Thoughts on Ryan Calo's "AI Policy: A Road Map" / by Jason Tashea

 Courtesy of Getty Images

Courtesy of Getty Images

Recently, Ryan Calo, a UW law prof focused on technology and robotics, posted a working paper on a potential policy roadmap for AI. In that post he asked for feedback. I had a chance to read the paper last week and wanted to share a couple of quick thoughts.

First, there's nothing in this paper I'd take out. The "what if robots kill us" section seemed a little unnecessary, but based on the 116 people last week warning of just that, I get why it's included. I appreciated, and would have liked more of, the history section. I feel context is left out of the AI discussion generally. Journalists are particularly guilty of creating a narrative that says "AI is brand new and it's magic", when neither are the case. Calo's brief history helps us recognize this.

Second, there are a couple of questions I have about the piece after reading the piece. Towards the end of the article, Calo begins to talk about the need for new commissions and federal committees to deal strictly with AI policy issues (pg. 23). But, why? I'm not convinced after reading this paper that unique committees need to be created. My inclination is to fold in the AI discussion to existing committees covering a variety of topics (criminal justice, transportation, finance, medicine, etc.). The subject matter expertise needed to understand these systems and the rules and laws that control these areas of society will be more dispositive on the future of AI than the science or ethics of AI itself. To that end, I'd like to know more behind Calo's thinking here.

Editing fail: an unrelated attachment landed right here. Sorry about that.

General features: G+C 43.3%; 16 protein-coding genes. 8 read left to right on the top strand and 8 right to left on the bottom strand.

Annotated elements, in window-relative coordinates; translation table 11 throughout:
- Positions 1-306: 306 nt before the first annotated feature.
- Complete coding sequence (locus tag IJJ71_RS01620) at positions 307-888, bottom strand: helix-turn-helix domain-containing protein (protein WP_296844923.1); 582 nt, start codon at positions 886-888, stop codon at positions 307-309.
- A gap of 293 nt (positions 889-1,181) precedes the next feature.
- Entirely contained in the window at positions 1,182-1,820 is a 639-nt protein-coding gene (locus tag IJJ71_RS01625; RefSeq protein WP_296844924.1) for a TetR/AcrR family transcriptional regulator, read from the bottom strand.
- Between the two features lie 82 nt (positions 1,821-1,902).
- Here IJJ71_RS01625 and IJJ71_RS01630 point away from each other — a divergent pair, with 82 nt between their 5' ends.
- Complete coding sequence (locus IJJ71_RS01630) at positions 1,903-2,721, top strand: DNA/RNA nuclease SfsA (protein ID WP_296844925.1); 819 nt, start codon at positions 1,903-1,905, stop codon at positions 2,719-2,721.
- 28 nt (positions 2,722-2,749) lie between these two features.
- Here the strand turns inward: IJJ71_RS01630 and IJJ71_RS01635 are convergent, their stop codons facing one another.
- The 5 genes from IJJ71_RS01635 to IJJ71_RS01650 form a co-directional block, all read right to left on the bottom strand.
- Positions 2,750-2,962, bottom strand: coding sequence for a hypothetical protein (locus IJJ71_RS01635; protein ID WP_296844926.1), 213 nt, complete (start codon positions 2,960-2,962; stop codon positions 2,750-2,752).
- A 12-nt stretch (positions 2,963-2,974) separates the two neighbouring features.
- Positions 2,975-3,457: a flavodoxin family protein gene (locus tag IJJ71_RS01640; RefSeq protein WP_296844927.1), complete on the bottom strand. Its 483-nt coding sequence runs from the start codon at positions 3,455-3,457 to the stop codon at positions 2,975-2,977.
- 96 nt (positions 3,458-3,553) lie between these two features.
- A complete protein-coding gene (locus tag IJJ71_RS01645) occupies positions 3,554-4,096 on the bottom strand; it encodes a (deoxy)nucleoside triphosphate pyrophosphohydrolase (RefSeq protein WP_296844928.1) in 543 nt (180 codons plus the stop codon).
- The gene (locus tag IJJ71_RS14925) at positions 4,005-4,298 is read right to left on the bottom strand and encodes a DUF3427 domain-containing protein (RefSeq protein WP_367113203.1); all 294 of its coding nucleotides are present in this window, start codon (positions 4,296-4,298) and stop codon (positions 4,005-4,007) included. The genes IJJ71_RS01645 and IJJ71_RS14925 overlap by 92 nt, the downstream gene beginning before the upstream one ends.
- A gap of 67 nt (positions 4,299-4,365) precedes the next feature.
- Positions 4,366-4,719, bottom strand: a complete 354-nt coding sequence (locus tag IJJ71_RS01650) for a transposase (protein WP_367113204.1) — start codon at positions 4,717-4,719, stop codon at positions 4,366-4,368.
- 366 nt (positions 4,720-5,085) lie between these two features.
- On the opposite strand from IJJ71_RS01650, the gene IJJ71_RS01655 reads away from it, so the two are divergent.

Another question I had, and this is in the weeds, was about Calo's assertion that AI would be wrong for executive pardons (pg. 12). Again, why? I'm uncertain why he thinks this, and it isn't substantiated with a cite. It's not to say he's wrong, I just don't think this conclusion is a given. 

Third, I think there's one major missing policy question that is danced around but not confronted in this piece. Calo is right to start his discussion around bias and "inequality of application"; this is the concern that data and AI creates biased outcomes. I'd call this the "fairness when applied" policy issue, which I'd juxtapose against a "fairness of application" policy issue, which is not included in this piece. The "fairness of application" issue, bolstered by Cathy O'Neil's writings, is that poor people will have their futures determined by machine, while rich people will have determinations made by humans. It's a form of class privilege that already exists and proliferates in the black box world of AI and algorithmic decision making. 

Automating decisions for people worse-off economically, while giving those better-off the ability to make their case to a human, is a type of discrimination that will reinforce class and race divides in the U.S. To that end, this is a critical policy discussion that needs to be included when we discuss AI.

Fourth, I want to throw something out there for color and context in the "Use of Force" section. Axon, the body cam manufacturer previously known as Taser, has made clear that the data trove of body cam footage they collect at will be used for machine learning and AI applications. What is less known is that they think in the next 5-7 years they will be able to have a body cam, in real time, tell the officer on the scene "if someone’s demeanor has changed and may now be a threat.” 

The implications of this application of AI cannot be understated, and Calo is right to include the "Use of Force" discussion so early in the piece. How does liability work when the AI/officer gets the call wrong and someone is injured, or worse? Do there need to be admin leave procedures for neural nets that keep thinking a brown face is a greater threat than a white face? (Western facial recognition software has shown a lack of competence around minority faces, which Calo touches on.) These are big questions that require thoughtful solutions.

Last, I saw a couple of minor grammar things, because I'm no fun. On page 20, first full paragraph, the word "extend" should be "extent". Also, on page 24, first full paragraph, there is the need for a noun after "separate". 

I enjoyed this article, and I'm glad that Calo is trying to create a framework to analyze these issues from a policy perspective. I'm excited to see where these ideas take us.